An introduction to assertions in mabl

Assertions are a fundamental component of testing; they help answer the question, "Is my application behaving as expected?"

At a high level, a browser test consists of the following:

  1. An action in the application under test, such as clicks, entering text, and visiting a URL.
  2. Assertion(s) to verify that the previous actions yielded the expected result.

For example, after taking the actions to log into an application, a good assertion would validate that these actions yielded the expected results. In this instance, after logging in, the assertion validates that the username appears on the page.


Recording assertions

When you create an assertion, you define the logic mabl should use to confirm that your application is in the correct state at a specific step in a test run. In a mabl browser test, you can make assertions against the following:

Detailed information and steps for each type of assertion can be found in the links listed above.


Example of an element assertion


Assertion character limit

Assertions have a character limit of 300. If you are trying to assert on an element that has more than 300 characters, mabl will capture only up to 300 characters.

Assertions and auto-heal

For any recorded step in a mabl browser test, if the target element cannot be found during the test run using the attributes mabl already knows about it, mabl will look for similar elements using auto-heal in an attempt to find the correct element after potential changes. While there are some nuances to this process, the basic a basic level the rules are as follows:

  • If the test passes, the auto-heal is saved.
  • If it fails, the auto-heal is not saved.

Assertions are an important part of this process. They help ensure that auto-healed test steps are still identifying the correct element. Just as important, assertions help prevent tests from auto-healing to the wrong element. If the assertion (and the test) fails, the auto-heal doesn't get saved.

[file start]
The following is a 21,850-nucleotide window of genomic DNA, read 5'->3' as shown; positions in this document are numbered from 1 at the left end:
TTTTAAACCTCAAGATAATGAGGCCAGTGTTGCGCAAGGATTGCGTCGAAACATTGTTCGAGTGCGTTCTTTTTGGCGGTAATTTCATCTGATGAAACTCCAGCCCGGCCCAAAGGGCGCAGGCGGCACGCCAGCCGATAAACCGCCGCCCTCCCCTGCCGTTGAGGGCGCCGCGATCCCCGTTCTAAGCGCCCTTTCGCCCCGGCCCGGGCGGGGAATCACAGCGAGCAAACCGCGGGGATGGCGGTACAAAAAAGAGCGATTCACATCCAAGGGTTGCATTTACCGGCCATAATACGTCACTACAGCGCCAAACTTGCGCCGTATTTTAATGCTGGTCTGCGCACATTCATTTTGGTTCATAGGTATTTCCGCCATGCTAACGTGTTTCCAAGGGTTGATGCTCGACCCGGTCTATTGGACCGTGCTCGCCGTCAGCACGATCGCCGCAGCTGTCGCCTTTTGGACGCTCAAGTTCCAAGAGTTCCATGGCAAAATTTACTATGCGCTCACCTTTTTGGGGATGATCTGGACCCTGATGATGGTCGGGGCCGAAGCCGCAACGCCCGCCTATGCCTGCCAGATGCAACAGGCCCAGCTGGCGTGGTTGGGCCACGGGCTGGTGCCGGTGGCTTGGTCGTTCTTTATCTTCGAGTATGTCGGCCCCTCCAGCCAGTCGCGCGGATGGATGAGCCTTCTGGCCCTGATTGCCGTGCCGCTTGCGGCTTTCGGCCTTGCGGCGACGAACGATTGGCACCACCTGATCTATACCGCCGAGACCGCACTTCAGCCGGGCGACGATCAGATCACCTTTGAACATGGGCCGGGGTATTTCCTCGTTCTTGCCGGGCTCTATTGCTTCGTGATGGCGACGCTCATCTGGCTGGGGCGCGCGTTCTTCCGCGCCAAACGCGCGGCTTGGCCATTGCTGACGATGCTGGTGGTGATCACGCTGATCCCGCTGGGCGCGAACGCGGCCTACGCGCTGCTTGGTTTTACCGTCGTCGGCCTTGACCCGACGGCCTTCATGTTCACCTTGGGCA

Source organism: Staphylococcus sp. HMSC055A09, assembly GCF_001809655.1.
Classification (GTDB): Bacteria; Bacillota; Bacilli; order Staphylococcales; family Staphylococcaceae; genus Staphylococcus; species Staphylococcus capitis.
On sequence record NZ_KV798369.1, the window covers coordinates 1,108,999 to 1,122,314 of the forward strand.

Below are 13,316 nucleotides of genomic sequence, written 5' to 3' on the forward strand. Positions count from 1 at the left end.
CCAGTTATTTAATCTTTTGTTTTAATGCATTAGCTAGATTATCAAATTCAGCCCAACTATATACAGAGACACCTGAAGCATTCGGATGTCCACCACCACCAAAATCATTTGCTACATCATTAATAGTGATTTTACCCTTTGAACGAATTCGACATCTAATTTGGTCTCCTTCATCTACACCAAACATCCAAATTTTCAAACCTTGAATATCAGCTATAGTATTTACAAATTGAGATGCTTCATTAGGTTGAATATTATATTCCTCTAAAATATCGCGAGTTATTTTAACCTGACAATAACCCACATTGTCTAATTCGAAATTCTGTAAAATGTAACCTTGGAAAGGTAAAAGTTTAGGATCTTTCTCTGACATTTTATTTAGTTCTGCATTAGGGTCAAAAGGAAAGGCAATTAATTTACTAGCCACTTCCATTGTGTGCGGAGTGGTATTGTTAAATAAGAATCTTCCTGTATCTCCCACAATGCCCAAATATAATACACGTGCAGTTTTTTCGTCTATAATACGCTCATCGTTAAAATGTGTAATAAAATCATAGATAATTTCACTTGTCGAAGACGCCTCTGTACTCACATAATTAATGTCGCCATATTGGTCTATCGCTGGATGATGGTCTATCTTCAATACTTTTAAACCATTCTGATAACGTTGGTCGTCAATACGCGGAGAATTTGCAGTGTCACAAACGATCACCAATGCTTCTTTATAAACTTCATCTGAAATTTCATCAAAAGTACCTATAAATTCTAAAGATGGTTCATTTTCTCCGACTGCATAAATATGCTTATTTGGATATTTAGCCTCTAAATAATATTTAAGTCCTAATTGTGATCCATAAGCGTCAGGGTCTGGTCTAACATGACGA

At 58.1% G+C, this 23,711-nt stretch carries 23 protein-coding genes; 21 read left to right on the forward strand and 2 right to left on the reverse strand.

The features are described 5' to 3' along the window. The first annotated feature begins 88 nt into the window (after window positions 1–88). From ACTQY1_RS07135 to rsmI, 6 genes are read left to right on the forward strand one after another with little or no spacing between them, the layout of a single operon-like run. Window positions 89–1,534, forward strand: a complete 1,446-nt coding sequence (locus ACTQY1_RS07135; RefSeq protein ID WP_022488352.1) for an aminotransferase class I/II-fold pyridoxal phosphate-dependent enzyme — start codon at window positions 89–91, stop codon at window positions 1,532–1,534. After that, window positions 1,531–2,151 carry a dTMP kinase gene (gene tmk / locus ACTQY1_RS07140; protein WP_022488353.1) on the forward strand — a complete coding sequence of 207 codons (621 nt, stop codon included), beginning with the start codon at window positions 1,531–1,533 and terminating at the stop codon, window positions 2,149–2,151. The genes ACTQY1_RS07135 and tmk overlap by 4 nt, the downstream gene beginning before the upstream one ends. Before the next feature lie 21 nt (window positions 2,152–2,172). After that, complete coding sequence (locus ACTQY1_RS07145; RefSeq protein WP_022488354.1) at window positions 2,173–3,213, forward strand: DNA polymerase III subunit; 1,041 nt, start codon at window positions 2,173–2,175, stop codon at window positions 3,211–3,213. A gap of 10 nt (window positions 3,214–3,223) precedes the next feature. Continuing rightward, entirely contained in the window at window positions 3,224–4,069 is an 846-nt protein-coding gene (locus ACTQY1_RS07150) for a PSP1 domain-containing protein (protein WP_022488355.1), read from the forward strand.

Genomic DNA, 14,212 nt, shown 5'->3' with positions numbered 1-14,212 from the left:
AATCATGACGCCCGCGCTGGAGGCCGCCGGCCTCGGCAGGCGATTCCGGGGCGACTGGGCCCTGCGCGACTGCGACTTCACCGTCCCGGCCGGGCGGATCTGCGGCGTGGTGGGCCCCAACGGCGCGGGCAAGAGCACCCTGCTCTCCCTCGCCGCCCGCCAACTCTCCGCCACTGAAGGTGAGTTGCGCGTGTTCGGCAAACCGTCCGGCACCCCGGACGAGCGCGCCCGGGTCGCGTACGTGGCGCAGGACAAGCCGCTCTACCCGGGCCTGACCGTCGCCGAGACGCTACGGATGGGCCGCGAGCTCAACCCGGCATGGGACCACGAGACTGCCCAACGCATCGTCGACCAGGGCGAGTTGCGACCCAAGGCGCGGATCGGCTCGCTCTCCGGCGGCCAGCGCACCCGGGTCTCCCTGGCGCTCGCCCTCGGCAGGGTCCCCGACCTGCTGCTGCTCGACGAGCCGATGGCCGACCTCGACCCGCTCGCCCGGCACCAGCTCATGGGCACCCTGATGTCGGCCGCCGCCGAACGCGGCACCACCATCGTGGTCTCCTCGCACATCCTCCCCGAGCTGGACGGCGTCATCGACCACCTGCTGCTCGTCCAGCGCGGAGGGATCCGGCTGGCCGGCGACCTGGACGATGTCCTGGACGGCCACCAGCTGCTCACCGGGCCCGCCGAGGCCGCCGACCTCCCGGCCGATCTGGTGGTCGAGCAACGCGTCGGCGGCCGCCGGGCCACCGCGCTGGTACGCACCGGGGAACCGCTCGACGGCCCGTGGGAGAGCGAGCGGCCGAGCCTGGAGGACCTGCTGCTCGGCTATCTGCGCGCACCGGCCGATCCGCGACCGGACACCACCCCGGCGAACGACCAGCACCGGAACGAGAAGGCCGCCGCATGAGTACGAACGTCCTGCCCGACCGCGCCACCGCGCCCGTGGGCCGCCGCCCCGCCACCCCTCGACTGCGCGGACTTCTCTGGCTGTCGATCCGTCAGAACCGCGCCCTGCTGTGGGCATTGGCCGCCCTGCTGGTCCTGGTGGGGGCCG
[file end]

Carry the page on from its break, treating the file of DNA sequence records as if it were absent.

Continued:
Assertions, auto-heal, and Configure Find

If you want to create a recorded assertion that checks whether something "is present" or "is not present", you can use Configure Find to specify which attributes are the most important and the time that mabl should wait for a matching element (up to 15 minutes). When you set up Configure Find, you will also need to indicate whether or not you want mabl to use auto-heal to widen its search if it doesn't find the target in time.

If an "is present" or "is not present" assertion uses auto-heal, you should keep in mind the following:

  1. If an "is present" assertion auto-heals to a different element that matches Configure Find settings, the assertion will pass.
  2. If an "is not present" assertion auto-heals to a different element that matches the Configure Find settings, the assertion will fail.

This behavior could result in false passes and false failures. If you do not want an assertion to auto-heal to a different element, you can select Fail this step. This setting disables auto-heal.


The "Fail this step" setting disables auto-heal.

Disable case sensitivity

If you check "disable case sensitivity", mabl checks that the value matches what you expect without regard to what letters are in uppercase or lowercase.

For example, if your application displays names in all capital letters in some parts ("SMITH") and only partially capitalized in other parts ("Smith"), then case insensitive assertions could be used to validate the the same name is being displayed in both areas.



The "disable case insensitivity" option may behave unexpectedly for certain characters and languages where casing exists and the rules differ significantly from standard English.

For example, some languages use the dotted uppercase I character "İ", which will not necessarily be considered equivalent to the dotted lowercase "i" with case sensitivity disabled.

Continue on failure

If you check "Continue on failure", the assertion will pass regardless of whether the element meets the assertion criteria. If the step does not pass in a cloud run, it will show a warning instead of a failed step.


Example of an assertion that continued on failure.


Continue on failure does not fail tests

Continue on failure is mabl's current implementation of a "soft assertion." If the assertion fails, it will still mark the test as passed. The only way to know what happened in a "continue on failure" assertion is by reviewing the individual cloud run.

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